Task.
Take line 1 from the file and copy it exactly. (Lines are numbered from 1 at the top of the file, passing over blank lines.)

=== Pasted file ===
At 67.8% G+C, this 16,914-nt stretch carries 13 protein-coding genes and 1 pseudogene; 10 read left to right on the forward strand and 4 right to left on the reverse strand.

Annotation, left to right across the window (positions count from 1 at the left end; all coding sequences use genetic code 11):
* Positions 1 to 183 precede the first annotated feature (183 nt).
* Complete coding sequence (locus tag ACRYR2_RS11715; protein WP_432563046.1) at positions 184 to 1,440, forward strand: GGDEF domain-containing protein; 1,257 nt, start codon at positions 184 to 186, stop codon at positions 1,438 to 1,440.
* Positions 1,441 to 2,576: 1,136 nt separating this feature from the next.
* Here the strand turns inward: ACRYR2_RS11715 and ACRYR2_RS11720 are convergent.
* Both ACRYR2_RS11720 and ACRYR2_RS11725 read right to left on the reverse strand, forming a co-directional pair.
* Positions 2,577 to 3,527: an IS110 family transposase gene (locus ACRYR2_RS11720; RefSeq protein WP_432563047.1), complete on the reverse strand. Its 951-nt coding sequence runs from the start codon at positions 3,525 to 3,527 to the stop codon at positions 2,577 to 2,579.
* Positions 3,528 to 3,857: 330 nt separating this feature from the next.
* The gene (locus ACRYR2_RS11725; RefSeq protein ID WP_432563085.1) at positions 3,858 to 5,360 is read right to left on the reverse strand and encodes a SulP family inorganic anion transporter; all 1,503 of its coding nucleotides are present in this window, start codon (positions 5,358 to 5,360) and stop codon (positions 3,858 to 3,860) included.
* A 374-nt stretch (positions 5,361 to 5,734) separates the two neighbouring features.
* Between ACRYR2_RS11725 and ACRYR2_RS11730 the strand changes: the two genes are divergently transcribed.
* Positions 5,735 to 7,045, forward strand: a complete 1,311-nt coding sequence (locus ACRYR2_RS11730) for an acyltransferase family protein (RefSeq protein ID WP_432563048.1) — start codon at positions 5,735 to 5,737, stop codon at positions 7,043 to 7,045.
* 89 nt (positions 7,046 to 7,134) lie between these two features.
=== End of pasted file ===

At 67.8% G+C, this 16,914-nt stretch carries 13 protein-coding genes and 1 pseudogene; 10 read left to right on the forward strand and 4 right to left on the reverse strand.